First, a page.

Premenstrual Dysphoric Disorder (PMDD) Essay

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Premenstrual dysphoric disorder, or PMDD, has been one of the more controversial additions to the disorders listed in the DSM-IV (it appeared in the DSM-III-R as Late Luteal Phase Dysphoric Disorder), not least because the distinctions between it and premenstrual syndrome (PMS), a perfectly normal, biological part of the menstrual cycle for most women, remain unclear to many people. PMS is a term that has come into common use since the early 1980s to refer to the mood changes, poor concentration, and physical discomfort that frequently precede the start of menstruation by several days. Some studies have suggested that up to 80 percent of women experience these kinds of cyclic symptoms, and so many women were upset to hear that something sounding very much like PMS, widely considered a medical condition, was now to be listed as a psychiatric disorder worthy of treatment.

What ultimately distinguishes many psychological disorders from most people’s ordinary experiences is the severity of the symptoms and the degree to which they interfere with their ability to function. Anxiety, for example, is experienced by everyone, but only a few have anxiety disorders. In much the same way, most women experience PMS occasionally, but it has been estimated that only about 3 to 5 percent have symptoms so severe that their ability to function socially or at work is significantly impaired. In PMDD, the mood changes that occur are comparable in severity to a major depressive episode and may even be accompanied by suicidal thoughts. An actual diagnosis of PMDD requires that five or more of the following symptoms, including at least one of the first four, were present for most of the last week of most menstrual cycles in the past year, and that they were absent in the week following menstruation (adapted from DSM-IV):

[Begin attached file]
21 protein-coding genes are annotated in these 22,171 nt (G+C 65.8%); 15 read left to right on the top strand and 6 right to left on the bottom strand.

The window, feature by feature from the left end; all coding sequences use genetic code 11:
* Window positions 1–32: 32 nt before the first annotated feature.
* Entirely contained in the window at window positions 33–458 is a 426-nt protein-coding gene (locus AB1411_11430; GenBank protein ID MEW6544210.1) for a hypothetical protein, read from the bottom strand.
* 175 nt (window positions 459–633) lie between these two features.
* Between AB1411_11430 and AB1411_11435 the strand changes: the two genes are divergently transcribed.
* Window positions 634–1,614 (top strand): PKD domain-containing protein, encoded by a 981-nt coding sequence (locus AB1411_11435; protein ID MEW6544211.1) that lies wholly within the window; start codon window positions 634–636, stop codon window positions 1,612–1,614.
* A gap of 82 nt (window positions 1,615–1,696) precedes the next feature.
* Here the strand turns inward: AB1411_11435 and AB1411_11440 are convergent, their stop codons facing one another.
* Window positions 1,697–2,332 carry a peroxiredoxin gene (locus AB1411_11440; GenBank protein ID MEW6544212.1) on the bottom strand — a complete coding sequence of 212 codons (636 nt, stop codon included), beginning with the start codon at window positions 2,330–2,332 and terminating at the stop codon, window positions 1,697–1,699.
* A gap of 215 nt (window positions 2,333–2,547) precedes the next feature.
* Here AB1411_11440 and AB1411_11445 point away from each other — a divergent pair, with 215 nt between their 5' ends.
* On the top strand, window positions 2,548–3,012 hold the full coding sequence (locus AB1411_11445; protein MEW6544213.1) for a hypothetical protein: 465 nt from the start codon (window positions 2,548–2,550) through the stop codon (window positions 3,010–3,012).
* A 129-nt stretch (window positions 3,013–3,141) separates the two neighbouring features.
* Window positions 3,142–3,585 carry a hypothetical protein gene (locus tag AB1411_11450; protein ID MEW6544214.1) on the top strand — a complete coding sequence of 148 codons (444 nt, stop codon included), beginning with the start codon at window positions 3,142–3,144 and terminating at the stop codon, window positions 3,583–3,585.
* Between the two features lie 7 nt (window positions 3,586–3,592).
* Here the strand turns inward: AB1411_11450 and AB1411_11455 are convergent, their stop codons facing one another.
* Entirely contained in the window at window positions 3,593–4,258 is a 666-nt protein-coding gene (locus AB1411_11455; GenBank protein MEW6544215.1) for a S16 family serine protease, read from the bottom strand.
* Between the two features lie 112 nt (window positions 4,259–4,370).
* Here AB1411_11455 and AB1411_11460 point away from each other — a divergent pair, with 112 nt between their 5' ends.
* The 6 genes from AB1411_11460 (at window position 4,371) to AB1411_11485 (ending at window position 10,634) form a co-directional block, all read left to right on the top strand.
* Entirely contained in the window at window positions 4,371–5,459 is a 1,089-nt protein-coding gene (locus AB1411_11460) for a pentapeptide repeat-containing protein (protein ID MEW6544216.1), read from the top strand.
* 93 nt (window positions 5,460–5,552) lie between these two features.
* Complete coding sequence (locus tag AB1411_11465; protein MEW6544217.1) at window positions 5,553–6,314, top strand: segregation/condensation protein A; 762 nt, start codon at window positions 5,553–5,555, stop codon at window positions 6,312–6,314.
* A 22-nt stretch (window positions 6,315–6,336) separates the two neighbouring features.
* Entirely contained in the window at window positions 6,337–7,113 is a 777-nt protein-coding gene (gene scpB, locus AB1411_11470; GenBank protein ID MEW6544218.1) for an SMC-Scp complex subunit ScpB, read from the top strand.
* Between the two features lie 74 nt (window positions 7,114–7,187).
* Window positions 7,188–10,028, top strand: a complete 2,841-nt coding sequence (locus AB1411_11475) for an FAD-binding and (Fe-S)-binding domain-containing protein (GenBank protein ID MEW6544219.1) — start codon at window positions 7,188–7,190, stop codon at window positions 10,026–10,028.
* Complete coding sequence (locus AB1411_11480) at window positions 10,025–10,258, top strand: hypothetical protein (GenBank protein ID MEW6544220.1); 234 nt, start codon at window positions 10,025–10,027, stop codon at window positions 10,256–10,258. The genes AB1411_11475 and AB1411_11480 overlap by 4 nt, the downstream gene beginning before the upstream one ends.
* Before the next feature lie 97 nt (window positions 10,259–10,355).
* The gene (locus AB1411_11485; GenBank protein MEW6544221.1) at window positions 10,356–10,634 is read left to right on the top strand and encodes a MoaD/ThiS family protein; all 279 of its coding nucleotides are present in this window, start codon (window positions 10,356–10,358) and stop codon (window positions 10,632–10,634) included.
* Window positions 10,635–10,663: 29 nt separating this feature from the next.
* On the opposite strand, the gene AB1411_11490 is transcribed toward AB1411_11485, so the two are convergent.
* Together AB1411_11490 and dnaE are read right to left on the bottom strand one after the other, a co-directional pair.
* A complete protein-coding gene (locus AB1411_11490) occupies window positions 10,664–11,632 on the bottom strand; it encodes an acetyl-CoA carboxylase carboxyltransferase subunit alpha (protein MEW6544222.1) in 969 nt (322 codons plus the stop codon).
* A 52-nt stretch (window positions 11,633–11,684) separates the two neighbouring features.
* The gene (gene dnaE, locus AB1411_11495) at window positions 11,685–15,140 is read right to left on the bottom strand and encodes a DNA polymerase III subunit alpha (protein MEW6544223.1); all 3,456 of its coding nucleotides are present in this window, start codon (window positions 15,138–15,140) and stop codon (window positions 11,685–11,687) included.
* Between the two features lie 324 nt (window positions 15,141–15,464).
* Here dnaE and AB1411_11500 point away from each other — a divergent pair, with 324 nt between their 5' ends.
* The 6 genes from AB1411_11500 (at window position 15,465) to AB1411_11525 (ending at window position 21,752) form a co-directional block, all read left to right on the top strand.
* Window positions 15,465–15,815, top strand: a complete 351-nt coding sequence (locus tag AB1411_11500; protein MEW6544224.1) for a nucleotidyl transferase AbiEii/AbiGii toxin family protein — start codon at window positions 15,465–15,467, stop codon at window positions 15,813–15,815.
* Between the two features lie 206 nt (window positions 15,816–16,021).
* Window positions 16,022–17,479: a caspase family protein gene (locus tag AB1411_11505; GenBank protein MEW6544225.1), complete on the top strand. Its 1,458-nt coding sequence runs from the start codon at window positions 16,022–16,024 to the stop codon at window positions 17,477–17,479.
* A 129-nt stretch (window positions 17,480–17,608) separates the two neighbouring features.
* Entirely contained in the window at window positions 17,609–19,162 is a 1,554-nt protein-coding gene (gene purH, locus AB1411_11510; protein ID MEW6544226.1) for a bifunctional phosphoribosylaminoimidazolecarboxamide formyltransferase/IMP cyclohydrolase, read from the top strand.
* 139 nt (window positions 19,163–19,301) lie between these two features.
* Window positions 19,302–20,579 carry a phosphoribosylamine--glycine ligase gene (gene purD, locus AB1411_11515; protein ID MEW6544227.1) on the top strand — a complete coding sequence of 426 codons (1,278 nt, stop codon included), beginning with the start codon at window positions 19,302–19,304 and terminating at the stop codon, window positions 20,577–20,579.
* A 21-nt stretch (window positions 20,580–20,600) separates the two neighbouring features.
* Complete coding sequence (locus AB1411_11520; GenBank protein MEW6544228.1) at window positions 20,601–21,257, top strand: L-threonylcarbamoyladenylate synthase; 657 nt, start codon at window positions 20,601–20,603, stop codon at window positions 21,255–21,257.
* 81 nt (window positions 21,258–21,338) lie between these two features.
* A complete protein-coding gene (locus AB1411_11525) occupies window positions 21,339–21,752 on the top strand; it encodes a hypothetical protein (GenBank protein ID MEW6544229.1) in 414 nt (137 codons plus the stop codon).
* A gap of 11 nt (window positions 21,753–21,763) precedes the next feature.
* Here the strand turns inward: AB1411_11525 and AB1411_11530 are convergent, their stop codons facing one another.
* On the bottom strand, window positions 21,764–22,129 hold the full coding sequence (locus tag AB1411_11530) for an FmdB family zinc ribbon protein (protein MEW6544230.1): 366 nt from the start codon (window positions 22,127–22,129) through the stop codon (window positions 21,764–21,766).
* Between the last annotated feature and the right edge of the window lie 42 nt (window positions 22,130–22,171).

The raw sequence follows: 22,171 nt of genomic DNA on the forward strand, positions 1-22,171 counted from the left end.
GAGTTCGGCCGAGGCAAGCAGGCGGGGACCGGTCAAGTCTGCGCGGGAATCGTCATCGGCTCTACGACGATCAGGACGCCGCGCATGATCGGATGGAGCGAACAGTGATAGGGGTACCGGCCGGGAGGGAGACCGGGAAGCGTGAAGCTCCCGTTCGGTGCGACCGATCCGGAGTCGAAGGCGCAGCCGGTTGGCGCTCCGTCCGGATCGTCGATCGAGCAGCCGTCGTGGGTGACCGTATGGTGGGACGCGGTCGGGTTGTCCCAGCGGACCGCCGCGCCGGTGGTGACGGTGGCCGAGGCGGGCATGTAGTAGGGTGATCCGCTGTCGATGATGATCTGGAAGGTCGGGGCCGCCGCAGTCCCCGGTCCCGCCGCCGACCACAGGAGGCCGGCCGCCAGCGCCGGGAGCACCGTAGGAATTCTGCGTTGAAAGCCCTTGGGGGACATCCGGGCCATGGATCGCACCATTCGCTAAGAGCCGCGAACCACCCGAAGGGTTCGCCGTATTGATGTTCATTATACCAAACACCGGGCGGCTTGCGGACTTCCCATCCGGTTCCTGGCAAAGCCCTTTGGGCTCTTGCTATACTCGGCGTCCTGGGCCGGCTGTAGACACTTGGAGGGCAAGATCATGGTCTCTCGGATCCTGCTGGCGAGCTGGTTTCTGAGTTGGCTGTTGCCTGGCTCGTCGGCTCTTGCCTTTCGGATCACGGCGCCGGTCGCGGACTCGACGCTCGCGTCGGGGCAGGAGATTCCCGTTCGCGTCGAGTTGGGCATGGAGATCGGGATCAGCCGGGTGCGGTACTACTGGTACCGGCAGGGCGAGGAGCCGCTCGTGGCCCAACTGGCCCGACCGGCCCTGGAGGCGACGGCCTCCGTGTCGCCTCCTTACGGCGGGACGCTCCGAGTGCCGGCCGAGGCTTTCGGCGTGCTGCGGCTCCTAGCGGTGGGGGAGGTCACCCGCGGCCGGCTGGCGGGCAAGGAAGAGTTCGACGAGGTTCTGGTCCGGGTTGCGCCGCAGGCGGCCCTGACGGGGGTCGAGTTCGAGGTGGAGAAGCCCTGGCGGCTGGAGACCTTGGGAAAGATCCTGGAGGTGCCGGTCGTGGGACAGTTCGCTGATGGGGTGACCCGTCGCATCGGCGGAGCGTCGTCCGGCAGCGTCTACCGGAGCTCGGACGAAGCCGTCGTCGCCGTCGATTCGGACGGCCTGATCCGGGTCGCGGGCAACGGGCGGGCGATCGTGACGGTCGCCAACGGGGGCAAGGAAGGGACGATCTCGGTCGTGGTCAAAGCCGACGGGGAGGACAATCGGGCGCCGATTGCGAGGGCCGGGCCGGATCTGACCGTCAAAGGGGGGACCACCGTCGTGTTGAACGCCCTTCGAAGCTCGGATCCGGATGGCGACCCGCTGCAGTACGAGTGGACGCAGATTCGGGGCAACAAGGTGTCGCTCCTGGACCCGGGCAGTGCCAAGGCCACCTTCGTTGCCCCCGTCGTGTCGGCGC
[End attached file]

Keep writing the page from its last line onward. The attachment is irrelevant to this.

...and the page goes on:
• Markedly depressed mood, feelings of hopelessness, or self-deprecating thoughts
  • Marked anxiety, tension, feelings of being “keyed up” or “on edge”
  • Marked sudden emotional changes and increased sensitivity
  • Persistent and marked anger or irritability or increased interpersonal conflicts
  • Decreased interest in usual activities
  • Difficulty in concentrating
  • Lethargy, fatigue
  • Changes in appetite
  • Sleeping too much or too little
  • Feeling overwhelmed or out of control
  • Physical symptoms including bloating, headaches, weight gain, joint or muscle pain, breast tenderness

Note that, apart from the physical symptoms characteristic of PMS, the entire list strongly resembles the criteria for Major Depression.

Many feminist psychologists, including the membership of both the APA’s Committee on Women and the National Coalition for Women’s Mental Health, strongly objected to the inclusion of this disorder in the DSM-III-R. They felt that including PMDD stigmatizes women, since menstruation is a normal female bodily function, and thus psychological changes that occur as a result of this function are also a normal part of being female. Furthermore, no parallel diagnosis exists for men, such as post-football loss psychosis, nor are there any gender-neutral diagnostic categories for dysphoria caused by hormonal changes. This is therefore a psychiatric diagnosis that can only be made for women.

Since definitive criteria do not exist for distinguishing normal from abnormal changes in estrogen levels, the diagnostic criteria for distinguishing between PMS and PMDD are necessarily quite subjective, and women have also objected to treating something caused by normal physical changes as a psychiatric disorder rather than a physical one. The controversy over this disorder was so heated that the committee originally assigned to determine whether it should be included in the DSM-IV was unable to come to an agreement, and the disorder was ultimately put to a vote of the APA’s legislative assembly. This is an unusual way to decide on whether something is an illness or not.

A larger problem with PMDD stems from its resemblance to depression, which has led to similar treatment recommendations. The U.S. Food and Drug Administration has approved the drug Serafem specifically for the treatment of PMDD, based on two double-blind trials in which it was shown to be effective in relieving the symptoms of the disorder. This is problematic because the Serafem brand is simply a relabeling of fluoxetine, better known as Prozac, already the most widely prescribed antidepressant. This is also problematic because fluoxetine is a selective serotonin reuptake inhibitor (SSRI), meaning it acts selectively on serotonin, a neurotransmitter found in the brain (see Nervous System). It is not known, however, to have any impact whatsoever on levels of estrogen, the hormone that is presumed responsible for the symptoms of PMDD. Since depression is one of the symptoms of PMDD, it is not surprising that Prozac (under the other name) may relieve the symptoms, but it raises questions about what is really causing the symptoms. If the cause of PMDD is elevated estrogen levels, a drug that has no effect on those levels is an odd first-choice treatment for the disorder.


  1. Kutchins, H., and Kirk, S. A. Making Us Crazy: DSM: The Psychiatric Bible and the Creation of Mental Disorders. Chicago: Free Press, 1997.

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